The role of in-house counsel

For these reasons, enterprise adoption of Gen AI is an area where in-house counsel can and should play a key role not just in risk mitigation, but in business enablement as well. First and foremost, we should drive collaboration with and among other executives to establish the appropriate governance of the oversight, management, and use of GenAI across the company. We should counsel the business that the scope of adoption of GenAI should depend on the use cases, and that we can help the enterprise make smart decisions about where and how to invest. Developers and other users who need to use GenAI tools in their work will need guidance on the licensing of the LLMs and on the data used in training and tuning the LLMs. GenAI tools trained on "licensed content" or "lawful content" are emerging. There is even speculation that OpenAI may be in talks to license content from publishers. At NetApp, we are partnering with engineering, IT, security, and other key stakeholders to navigate these issues and to establish guidelines and governance for the safe and responsible use of our enterprise data with LLMs.

No doubt the GenAI world will continue to evolve while the legal landscape remains uncertain. In-house counsel must be agile and stay up to date on the latest developments to guide the enterprise through this uncertainty. We know that technical and legal developments will test our agility in embracing GenAI technological breakthroughs. But as Miles Davis said, to enable the enterprise to keep creating, to keep innovating, we have to be about change.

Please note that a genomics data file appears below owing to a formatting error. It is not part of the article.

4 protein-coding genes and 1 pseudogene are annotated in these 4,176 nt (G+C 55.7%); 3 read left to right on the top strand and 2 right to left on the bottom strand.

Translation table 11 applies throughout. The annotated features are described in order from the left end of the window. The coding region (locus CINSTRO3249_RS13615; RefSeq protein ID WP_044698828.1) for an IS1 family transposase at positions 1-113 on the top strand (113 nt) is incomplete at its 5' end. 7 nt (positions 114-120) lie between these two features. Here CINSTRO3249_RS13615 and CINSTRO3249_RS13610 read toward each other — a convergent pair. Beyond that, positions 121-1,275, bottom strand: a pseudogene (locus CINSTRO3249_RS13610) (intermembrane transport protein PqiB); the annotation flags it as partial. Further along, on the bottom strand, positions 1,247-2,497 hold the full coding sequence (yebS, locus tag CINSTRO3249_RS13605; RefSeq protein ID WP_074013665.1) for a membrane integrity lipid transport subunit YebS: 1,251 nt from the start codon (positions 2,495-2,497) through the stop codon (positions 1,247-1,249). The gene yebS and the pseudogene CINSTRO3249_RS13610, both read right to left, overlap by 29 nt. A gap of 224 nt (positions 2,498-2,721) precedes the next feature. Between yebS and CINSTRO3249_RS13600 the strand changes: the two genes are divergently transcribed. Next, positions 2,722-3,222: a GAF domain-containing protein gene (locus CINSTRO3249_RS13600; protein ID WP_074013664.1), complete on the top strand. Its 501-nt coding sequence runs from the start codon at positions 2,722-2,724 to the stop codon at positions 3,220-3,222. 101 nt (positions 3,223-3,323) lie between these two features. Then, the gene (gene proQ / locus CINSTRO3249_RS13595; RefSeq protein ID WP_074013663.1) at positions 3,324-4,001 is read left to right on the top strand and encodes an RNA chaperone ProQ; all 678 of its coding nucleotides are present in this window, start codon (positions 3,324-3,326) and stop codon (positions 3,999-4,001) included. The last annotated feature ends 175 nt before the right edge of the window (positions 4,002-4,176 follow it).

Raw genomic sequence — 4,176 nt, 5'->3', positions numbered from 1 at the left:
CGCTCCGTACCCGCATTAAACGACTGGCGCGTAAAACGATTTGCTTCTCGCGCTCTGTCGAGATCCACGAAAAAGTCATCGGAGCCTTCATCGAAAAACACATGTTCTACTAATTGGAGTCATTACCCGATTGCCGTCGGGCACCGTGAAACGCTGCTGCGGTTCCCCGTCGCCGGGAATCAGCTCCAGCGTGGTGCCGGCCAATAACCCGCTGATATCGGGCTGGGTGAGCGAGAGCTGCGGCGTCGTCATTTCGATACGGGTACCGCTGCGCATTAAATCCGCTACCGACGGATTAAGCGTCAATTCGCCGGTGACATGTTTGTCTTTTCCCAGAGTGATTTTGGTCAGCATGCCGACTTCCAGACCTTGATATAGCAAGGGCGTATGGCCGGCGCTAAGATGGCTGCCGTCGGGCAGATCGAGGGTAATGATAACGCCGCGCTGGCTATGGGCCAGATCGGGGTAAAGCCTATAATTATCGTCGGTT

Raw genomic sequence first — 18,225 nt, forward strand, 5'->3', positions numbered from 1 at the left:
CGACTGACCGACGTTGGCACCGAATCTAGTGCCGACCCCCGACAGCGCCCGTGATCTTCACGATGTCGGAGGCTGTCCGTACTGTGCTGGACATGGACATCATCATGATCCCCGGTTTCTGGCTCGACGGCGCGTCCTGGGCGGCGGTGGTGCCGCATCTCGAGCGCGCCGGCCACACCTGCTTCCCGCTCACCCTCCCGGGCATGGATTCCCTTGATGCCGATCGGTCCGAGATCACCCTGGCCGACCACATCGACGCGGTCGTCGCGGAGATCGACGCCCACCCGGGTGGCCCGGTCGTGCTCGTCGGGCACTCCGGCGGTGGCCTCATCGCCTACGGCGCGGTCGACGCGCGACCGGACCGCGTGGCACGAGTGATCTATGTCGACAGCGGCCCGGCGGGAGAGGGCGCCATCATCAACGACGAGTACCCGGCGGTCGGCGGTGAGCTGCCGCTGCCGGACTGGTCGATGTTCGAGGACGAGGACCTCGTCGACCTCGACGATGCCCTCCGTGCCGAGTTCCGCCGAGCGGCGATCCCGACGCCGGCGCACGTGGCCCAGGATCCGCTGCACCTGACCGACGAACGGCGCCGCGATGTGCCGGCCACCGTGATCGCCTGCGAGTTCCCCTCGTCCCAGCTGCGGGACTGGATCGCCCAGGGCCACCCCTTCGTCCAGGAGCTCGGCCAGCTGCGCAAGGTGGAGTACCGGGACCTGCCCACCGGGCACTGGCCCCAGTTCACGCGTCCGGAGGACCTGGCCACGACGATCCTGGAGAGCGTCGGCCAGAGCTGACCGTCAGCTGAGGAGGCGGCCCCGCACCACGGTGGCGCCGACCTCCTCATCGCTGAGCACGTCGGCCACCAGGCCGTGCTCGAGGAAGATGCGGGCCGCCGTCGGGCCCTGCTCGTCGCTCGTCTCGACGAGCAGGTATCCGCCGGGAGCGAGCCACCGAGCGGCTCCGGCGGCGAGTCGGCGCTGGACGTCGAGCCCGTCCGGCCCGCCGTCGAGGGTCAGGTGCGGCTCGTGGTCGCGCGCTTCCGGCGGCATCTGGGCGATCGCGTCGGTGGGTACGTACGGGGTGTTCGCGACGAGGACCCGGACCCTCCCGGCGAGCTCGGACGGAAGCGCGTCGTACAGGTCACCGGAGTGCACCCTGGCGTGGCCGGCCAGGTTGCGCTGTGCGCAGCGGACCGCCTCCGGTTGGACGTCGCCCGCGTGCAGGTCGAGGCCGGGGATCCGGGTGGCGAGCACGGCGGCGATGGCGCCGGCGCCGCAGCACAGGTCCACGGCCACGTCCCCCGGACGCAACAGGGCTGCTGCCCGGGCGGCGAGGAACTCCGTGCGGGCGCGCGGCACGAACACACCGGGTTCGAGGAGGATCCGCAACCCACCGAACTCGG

Learn more

To learn about what IDC has written regarding policy-driven governance and security for AI workflows, click here to access the brief

For additional NetApp executive perspectives on AI and GenAI, read NetApp intelligence: Equipping you with insight, advice, and tools.

Beth O'Callahan

Elizabeth (Beth) O’Callahan is NetApp’s Chief Legal Officer, overseeing the company’s legal, policy, compliance, ESG, government relations and regulatory affairs. Elizabeth also serves as NetApp’s corporate secretary and chief compliance officer. Throughout her career, Elizabeth has advised leading technology companies on a variety of matters, including corporate governance, securities law, mergers and acquisitions, capital markets transactions, corporate compliance and ethics, data privacy, intellectual property, and litigation. Elizabeth holds a bachelor’s degree from the University of California at Los Angeles and a J.D. from Santa Clara University.

View all Posts by Beth O'Callahan